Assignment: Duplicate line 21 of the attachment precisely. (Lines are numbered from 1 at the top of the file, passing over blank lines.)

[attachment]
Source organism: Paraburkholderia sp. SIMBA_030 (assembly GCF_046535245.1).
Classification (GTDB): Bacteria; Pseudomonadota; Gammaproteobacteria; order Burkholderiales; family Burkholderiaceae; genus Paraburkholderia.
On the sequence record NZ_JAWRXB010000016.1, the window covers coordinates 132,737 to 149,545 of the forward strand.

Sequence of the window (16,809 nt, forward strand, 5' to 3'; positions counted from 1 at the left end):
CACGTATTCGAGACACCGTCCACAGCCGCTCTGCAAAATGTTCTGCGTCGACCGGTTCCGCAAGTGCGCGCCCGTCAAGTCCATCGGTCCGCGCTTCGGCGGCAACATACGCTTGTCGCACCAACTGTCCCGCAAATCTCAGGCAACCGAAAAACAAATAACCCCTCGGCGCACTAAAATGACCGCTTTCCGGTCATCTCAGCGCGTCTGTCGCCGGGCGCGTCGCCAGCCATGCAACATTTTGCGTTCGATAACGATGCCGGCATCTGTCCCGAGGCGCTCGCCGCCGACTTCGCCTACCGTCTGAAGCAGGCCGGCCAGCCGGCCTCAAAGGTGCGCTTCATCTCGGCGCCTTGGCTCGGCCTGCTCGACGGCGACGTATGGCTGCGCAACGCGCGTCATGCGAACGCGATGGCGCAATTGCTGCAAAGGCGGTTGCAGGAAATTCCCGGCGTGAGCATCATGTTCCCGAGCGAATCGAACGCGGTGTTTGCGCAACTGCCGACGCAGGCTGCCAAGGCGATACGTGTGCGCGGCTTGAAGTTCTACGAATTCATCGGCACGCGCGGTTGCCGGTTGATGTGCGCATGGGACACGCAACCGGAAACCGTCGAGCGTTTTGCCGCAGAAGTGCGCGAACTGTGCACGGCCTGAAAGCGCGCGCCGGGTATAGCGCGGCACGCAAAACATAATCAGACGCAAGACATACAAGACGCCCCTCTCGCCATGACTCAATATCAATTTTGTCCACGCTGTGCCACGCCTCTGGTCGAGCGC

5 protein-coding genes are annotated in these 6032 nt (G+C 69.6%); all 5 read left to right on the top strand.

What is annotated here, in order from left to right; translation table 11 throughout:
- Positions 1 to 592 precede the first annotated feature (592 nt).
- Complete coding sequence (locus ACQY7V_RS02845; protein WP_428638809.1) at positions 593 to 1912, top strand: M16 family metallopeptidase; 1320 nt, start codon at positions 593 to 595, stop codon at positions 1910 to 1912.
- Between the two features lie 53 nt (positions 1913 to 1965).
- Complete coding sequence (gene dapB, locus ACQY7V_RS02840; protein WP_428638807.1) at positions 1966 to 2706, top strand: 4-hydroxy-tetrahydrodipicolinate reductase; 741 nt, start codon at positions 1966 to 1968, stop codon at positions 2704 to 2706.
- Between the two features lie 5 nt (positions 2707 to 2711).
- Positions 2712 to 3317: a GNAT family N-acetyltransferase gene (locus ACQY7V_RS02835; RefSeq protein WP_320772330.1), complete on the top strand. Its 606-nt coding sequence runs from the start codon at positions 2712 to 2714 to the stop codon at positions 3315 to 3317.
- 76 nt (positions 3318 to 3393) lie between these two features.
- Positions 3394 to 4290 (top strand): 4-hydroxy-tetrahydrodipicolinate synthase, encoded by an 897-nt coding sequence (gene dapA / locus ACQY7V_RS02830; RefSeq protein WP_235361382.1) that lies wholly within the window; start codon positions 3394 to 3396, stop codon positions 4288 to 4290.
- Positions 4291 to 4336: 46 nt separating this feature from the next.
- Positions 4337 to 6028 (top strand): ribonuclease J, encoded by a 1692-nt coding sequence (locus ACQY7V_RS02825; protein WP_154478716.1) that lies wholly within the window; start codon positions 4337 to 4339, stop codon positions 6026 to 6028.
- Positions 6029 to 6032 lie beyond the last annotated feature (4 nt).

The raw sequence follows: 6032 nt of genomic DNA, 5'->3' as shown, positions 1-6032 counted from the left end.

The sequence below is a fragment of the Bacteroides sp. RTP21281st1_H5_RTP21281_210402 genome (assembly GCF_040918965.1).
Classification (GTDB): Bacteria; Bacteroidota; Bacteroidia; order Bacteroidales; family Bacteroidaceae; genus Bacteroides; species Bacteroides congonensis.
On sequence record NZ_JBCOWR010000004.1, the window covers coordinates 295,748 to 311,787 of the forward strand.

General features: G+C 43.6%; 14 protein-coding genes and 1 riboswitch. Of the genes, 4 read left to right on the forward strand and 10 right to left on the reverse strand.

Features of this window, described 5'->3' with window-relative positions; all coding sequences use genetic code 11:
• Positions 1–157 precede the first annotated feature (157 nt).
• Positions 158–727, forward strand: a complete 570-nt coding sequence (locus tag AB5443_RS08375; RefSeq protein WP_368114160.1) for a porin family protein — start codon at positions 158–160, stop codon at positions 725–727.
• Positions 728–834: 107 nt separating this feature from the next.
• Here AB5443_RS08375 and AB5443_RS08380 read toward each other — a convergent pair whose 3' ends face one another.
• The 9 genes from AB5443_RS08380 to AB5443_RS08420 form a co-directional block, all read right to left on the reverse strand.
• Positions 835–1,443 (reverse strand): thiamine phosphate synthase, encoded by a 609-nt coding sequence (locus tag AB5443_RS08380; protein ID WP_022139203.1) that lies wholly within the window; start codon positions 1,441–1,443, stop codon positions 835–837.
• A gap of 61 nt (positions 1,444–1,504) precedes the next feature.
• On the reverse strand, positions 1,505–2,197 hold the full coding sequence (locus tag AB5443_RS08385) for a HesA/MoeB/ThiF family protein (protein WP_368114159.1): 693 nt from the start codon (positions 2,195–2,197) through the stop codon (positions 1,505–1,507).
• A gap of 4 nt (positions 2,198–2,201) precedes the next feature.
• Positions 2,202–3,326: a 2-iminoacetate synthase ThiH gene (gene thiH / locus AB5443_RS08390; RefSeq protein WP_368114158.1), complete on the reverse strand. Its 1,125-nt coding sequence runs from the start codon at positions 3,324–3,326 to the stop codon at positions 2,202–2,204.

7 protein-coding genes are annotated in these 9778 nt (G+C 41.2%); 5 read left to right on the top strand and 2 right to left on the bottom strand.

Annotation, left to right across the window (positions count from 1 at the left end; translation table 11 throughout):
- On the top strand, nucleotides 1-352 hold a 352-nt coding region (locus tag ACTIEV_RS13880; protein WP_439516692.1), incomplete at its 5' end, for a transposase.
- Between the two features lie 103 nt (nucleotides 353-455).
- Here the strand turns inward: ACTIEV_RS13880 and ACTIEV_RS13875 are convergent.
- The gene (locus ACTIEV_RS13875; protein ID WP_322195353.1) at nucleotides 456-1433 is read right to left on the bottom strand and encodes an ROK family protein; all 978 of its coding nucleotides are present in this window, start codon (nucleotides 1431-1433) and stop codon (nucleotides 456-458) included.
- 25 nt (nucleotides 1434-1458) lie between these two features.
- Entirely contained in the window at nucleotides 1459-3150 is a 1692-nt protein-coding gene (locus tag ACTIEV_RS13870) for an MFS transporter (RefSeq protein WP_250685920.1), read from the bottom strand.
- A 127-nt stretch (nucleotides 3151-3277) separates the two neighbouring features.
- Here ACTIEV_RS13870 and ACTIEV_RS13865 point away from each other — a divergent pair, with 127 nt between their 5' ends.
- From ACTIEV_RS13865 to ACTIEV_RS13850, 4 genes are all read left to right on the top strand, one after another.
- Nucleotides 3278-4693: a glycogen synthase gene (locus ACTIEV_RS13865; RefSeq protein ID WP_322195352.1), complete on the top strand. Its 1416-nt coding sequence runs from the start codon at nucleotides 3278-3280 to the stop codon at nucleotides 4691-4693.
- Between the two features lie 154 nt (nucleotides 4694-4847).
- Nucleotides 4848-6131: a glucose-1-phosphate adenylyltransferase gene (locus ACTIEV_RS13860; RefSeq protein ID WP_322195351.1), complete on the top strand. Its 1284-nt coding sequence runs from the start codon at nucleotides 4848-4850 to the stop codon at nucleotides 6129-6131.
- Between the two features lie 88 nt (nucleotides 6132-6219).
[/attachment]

Classification (GTDB): Bacteria; Bacteroidota; Bacteroidia; order Bacteroidales; family Bacteroidaceae; genus Bacteroides; species Bacteroides congonensis.